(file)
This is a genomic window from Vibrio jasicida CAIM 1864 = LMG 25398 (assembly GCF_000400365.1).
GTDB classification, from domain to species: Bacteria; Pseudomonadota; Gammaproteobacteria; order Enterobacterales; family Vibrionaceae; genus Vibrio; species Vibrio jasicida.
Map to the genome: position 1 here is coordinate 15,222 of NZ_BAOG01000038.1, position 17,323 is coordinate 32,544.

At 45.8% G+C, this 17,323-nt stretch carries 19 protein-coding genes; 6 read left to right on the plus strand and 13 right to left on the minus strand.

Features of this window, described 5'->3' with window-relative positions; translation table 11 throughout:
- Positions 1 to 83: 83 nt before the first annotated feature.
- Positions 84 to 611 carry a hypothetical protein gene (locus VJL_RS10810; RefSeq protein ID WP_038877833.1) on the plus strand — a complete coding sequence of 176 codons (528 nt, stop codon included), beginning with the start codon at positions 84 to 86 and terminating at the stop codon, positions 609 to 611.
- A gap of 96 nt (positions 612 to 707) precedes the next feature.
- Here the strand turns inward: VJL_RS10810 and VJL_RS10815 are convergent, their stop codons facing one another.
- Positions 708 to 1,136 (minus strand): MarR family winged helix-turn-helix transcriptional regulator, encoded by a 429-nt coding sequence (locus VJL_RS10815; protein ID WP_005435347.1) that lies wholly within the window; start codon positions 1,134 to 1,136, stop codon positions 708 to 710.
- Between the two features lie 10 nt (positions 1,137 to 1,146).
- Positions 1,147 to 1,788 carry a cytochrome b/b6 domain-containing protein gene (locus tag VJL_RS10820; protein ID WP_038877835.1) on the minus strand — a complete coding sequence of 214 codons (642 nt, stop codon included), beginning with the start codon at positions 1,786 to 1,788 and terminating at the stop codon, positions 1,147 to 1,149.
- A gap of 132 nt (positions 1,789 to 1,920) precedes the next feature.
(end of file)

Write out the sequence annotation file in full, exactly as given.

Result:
This is a genomic window from Vibrio jasicida CAIM 1864 = LMG 25398 (assembly GCF_000400365.1).
GTDB classification, from domain to species: Bacteria; Pseudomonadota; Gammaproteobacteria; order Enterobacterales; family Vibrionaceae; genus Vibrio; species Vibrio jasicida.
Map to the genome: position 1 here is coordinate 15,222 of NZ_BAOG01000038.1, position 17,323 is coordinate 32,544.

At 45.8% G+C, this 17,323-nt stretch carries 19 protein-coding genes; 6 read left to right on the plus strand and 13 right to left on the minus strand.

Features of this window, described 5'->3' with window-relative positions; translation table 11 throughout:
- Positions 1 to 83: 83 nt before the first annotated feature.
- Positions 84 to 611 carry a hypothetical protein gene (locus VJL_RS10810; RefSeq protein ID WP_038877833.1) on the plus strand — a complete coding sequence of 176 codons (528 nt, stop codon included), beginning with the start codon at positions 84 to 86 and terminating at the stop codon, positions 609 to 611.
- A gap of 96 nt (positions 612 to 707) precedes the next feature.
- Here the strand turns inward: VJL_RS10810 and VJL_RS10815 are convergent, their stop codons facing one another.
- Positions 708 to 1,136 (minus strand): MarR family winged helix-turn-helix transcriptional regulator, encoded by a 429-nt coding sequence (locus VJL_RS10815; protein ID WP_005435347.1) that lies wholly within the window; start codon positions 1,134 to 1,136, stop codon positions 708 to 710.
- Between the two features lie 10 nt (positions 1,137 to 1,146).
- Positions 1,147 to 1,788 carry a cytochrome b/b6 domain-containing protein gene (locus tag VJL_RS10820; protein ID WP_038877835.1) on the minus strand — a complete coding sequence of 214 codons (642 nt, stop codon included), beginning with the start codon at positions 1,786 to 1,788 and terminating at the stop codon, positions 1,147 to 1,149.
- A gap of 132 nt (positions 1,789 to 1,920) precedes the next feature.